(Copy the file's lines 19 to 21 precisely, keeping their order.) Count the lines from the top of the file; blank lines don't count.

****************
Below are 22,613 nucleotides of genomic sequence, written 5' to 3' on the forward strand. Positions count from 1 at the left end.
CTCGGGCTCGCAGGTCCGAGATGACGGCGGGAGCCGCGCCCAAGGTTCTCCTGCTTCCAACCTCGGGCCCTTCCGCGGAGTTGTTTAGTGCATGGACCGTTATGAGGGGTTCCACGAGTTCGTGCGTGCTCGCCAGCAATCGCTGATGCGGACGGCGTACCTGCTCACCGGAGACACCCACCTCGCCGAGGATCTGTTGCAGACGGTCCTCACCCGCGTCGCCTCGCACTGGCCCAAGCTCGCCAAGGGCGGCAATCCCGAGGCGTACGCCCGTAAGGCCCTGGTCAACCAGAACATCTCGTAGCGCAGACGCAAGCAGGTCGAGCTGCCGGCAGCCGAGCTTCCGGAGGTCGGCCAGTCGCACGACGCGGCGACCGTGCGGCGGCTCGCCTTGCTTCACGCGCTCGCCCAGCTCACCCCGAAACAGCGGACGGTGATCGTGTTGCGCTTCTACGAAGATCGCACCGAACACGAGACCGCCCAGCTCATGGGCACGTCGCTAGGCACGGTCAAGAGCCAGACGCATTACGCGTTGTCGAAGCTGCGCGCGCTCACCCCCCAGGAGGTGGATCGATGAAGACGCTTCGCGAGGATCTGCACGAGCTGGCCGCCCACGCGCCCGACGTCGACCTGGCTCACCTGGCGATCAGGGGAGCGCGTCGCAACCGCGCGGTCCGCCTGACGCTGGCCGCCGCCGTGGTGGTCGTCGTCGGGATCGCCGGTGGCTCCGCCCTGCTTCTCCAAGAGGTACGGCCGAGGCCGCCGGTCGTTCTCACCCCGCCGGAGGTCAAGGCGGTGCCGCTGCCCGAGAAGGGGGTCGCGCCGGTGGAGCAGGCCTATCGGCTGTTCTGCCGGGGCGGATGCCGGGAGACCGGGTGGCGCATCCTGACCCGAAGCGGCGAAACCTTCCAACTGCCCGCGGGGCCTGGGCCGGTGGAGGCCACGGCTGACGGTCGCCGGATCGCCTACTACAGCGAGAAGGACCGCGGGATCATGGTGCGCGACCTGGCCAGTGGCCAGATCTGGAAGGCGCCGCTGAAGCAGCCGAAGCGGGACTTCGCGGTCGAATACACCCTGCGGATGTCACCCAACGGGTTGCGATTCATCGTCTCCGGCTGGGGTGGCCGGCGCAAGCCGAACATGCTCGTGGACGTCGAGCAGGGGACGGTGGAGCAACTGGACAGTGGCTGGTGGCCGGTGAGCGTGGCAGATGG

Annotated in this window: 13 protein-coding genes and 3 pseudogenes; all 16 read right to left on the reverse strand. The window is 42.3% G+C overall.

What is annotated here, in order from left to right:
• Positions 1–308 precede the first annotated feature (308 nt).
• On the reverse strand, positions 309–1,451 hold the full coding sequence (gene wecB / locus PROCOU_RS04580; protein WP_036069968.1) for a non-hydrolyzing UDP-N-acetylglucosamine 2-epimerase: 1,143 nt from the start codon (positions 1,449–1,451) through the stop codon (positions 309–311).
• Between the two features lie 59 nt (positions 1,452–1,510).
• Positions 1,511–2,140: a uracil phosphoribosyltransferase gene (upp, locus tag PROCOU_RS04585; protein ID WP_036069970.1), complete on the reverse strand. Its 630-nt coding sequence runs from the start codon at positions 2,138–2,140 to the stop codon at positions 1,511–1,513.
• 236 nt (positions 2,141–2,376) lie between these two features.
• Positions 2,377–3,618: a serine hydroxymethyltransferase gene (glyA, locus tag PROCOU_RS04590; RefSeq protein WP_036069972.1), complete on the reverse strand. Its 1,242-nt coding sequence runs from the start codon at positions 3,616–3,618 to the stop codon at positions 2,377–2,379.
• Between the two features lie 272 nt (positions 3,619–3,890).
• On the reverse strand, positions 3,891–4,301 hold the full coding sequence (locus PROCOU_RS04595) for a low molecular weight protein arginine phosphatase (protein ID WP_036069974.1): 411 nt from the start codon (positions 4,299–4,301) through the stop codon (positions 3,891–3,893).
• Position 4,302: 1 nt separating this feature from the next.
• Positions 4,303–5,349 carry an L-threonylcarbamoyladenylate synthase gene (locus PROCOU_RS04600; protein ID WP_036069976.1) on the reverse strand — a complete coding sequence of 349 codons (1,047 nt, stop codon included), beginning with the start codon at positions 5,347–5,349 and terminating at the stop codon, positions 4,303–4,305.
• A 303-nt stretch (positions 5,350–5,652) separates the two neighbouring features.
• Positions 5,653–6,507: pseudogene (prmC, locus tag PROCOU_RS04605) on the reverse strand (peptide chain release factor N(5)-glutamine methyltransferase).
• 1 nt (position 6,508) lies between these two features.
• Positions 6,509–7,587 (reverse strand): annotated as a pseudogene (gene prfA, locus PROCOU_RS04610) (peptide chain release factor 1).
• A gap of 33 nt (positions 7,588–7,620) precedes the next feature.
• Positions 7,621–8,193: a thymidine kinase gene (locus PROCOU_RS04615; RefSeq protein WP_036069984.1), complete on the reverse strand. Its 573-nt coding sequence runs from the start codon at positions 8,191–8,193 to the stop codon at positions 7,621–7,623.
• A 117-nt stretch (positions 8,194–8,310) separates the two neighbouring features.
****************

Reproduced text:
• A gap of 33 nt (positions 7,588–7,620) precedes the next feature.
• Positions 7,621–8,193: a thymidine kinase gene (locus PROCOU_RS04615; RefSeq protein WP_036069984.1), complete on the reverse strand. Its 573-nt coding sequence runs from the start codon at positions 8,191–8,193 to the stop codon at positions 7,621–7,623.
• A 117-nt stretch (positions 8,194–8,310) separates the two neighbouring features.